Even when she specified the dress code to be, “semi-formal,” I was modest in my apprehension, although I knew (I’m not sure how, since she is the keeper of culture in our home) that for men of a certain age (mine) “formal attire” is taken to mean white tie and tails, whereas semi-formal is a tuxedo, which still is way too formal for the evening she has planned (although it promises to be quite a do) and not at all what she intended.

When she replied, “Surely no one thinks….,” I reminded her of the character and lack of breeding of my friends, many of whom would show up in top hats were they to think it would whistle up her skirt. “Then, what should the dress code have been?” she asked, not really wanting my opinion.

For a moment I thought to suggest that confusion was caused by assuming there needed to be a dress code, but then I remembered my brothers…and a few of my sisters…and all our children. So, I said, “Yes, Dear One.” And she replied, “What?!” And I replied, “No, Your Most Wonderful.” And as she reached for something with which to strike me, I corrected: “Dressy dress,” knowing she wouldn’t go for, “No shoes, no service.”

When the next rotation of invitation emendations came to my attention, the instruction was, “Coat and Tie.” Not what I had recommended (of course) and not taking into account that—since before the dot-com revolution in haberdashery—I don’t know anyone who still wears a tie (with the possible exception of Oliver and Reggie, her terriers, who each have an unbelievable—literally beyond belief— Halloween costume that includes a hat and, yes….)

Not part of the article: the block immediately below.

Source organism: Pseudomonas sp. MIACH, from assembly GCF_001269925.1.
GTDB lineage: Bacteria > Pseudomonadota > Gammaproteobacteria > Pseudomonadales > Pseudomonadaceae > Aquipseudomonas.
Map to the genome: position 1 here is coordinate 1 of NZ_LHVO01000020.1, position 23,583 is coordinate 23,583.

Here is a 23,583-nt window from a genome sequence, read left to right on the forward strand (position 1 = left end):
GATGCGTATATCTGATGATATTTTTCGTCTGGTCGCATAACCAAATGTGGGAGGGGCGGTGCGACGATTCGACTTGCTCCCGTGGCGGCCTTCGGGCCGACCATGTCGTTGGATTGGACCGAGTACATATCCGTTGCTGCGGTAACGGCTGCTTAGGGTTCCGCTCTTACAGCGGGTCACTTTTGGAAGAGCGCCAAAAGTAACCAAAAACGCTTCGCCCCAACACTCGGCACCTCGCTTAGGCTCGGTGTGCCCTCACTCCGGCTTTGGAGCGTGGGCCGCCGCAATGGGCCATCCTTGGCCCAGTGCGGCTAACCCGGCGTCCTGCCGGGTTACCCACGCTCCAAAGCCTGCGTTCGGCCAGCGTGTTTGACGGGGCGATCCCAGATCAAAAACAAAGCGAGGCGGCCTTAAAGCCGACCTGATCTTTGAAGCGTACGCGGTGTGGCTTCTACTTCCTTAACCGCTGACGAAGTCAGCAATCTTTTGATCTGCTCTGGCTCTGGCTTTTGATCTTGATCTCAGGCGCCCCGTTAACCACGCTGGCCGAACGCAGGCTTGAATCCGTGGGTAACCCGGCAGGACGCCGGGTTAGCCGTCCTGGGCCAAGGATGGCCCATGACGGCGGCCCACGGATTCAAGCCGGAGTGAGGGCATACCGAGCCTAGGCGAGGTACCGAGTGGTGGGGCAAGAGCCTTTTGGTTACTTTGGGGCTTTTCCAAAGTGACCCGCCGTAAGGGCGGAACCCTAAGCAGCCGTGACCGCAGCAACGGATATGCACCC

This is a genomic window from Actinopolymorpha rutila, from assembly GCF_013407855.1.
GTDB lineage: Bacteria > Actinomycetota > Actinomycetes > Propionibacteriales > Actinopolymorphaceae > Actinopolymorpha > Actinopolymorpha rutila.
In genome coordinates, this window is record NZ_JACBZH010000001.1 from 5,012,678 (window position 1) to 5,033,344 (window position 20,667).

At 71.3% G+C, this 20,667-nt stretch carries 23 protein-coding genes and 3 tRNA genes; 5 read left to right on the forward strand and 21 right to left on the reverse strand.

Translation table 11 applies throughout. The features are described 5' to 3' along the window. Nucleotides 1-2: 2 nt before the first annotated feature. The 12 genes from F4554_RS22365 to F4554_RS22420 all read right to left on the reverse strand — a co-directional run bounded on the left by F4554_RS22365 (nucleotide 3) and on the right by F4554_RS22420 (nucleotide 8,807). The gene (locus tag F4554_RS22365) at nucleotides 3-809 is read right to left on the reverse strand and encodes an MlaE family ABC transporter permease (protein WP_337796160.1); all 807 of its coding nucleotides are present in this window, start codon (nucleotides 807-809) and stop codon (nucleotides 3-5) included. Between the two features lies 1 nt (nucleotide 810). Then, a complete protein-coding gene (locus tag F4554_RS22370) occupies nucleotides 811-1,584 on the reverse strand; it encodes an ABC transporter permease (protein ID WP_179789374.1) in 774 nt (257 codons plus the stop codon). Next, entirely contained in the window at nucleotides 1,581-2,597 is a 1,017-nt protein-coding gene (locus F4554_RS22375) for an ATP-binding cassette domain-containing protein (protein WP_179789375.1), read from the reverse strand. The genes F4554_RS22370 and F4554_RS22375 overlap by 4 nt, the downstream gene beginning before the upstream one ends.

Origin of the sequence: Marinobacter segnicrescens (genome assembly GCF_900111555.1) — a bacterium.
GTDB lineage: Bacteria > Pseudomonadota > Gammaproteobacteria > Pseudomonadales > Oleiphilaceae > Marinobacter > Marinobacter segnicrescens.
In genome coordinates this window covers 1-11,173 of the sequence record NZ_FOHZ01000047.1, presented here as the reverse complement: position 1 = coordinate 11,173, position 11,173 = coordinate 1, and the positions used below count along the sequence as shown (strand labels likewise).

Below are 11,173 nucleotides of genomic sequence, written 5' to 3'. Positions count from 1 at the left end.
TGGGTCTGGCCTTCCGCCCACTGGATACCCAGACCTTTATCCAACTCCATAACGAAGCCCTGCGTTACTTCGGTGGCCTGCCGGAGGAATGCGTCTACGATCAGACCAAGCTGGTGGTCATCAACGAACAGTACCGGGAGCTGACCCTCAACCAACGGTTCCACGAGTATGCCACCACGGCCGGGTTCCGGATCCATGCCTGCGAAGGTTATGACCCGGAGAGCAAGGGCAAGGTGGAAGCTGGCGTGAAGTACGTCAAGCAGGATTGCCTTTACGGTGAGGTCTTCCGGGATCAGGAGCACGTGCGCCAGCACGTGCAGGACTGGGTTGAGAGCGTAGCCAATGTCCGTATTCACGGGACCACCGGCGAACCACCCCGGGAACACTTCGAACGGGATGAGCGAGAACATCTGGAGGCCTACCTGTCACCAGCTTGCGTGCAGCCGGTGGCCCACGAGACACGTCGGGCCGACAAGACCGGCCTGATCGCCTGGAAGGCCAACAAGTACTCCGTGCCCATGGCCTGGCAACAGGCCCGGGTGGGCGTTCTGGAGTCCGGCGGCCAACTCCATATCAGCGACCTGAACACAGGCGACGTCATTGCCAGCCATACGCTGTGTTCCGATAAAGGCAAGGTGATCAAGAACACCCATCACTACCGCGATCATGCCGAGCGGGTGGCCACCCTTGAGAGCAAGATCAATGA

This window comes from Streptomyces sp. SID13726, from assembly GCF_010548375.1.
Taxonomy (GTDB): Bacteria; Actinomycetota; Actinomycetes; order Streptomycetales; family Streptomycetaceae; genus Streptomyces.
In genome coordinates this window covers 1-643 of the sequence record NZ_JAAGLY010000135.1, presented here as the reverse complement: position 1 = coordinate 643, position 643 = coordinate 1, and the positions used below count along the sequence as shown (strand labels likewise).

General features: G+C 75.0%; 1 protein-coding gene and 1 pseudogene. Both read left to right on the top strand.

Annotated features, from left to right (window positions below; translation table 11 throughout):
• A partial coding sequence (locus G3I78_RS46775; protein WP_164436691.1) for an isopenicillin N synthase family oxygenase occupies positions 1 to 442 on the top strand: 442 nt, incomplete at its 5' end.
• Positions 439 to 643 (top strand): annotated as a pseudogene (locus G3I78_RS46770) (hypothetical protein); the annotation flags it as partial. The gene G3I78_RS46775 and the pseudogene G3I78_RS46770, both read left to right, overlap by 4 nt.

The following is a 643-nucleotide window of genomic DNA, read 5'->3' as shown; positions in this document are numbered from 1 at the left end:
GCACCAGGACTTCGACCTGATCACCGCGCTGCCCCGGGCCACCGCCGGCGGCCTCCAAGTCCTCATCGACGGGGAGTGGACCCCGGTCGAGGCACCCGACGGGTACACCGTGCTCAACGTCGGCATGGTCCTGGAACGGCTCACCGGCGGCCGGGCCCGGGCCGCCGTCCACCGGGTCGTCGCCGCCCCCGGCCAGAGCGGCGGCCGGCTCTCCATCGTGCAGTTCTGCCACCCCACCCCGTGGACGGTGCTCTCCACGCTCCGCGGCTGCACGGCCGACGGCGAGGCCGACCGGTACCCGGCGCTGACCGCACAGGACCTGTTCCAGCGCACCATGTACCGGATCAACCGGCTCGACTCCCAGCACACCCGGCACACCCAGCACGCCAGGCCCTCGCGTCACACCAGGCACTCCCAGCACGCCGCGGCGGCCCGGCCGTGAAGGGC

Knowing that any comment at this point would result in physical abuse and a stentorious notation something like, “If Olliver and Reggie can dress for dinner, the scoundrels you call friends…” So, I said nothing.  Until the questions began to roll in and she again corrected the dress code to: “party attire.”

Good people: I know there is a broad range of activities and dress at the parties you attend; but with the slightest exertion of imagination, Vernon will know he is not to wear the stained sweat pants he wears to the Losers Celebrations following his road races. (Nor does he need to wear the Morning Coat he wears to violin recitals where he confronts his nemesis: a 10-year-old virtuoso who lives to play Mozart Vernon cannot.) Our friends from California will know that anything one might wear to an event following the words “Party On!” is out of sorts with the aesthetics required by the hostess.

And everyone should now know that any form of attire in which you show up will now be regarded as either appropriate…or entertainment. And also know that when Avigail asks: “Can you believe what so-and-so is wearing?” I will agree, “Yes, Oh My Beloved.” And when she says, “You know it never mattered to me, don’t you? You know I only wanted it to be nice for you, don’t you?” I’ll reply, “Yes, She Who Makes the Sun to Rise and Rain to Fall, the Crops to Grow and the Seasons to Change.” She without whom … everyone would have known how to dress.